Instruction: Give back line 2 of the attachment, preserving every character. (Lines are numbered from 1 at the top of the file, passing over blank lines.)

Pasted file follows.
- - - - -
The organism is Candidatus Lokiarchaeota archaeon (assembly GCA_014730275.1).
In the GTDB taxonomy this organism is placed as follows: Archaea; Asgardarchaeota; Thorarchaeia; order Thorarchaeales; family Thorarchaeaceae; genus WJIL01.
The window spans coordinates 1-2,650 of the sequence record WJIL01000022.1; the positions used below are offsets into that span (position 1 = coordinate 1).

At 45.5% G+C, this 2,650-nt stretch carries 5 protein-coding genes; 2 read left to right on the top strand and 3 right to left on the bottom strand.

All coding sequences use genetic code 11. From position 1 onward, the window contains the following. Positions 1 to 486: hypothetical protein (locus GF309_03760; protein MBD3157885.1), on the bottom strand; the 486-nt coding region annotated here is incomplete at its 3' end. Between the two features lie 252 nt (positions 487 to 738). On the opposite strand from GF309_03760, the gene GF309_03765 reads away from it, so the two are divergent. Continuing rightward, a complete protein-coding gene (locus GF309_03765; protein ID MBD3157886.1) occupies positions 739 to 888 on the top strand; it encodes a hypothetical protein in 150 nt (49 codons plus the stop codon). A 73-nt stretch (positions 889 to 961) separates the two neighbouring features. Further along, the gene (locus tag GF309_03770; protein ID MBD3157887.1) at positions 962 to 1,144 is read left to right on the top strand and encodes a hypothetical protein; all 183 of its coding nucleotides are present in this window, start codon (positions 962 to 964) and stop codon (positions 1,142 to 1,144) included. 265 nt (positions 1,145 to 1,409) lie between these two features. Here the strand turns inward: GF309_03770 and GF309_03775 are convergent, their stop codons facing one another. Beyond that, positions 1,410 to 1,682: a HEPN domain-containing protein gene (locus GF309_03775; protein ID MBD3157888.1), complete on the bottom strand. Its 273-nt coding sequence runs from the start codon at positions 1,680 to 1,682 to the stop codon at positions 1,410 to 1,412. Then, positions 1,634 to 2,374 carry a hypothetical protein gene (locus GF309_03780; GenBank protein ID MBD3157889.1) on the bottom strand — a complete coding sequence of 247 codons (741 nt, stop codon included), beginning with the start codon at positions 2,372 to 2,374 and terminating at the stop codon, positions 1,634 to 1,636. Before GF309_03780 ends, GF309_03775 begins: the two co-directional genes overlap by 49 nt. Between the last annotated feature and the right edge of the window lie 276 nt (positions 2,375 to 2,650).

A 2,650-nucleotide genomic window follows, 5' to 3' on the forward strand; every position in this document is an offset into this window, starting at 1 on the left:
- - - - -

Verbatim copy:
In the GTDB taxonomy this organism is placed as follows: Archaea; Asgardarchaeota; Thorarchaeia; order Thorarchaeales; family Thorarchaeaceae; genus WJIL01.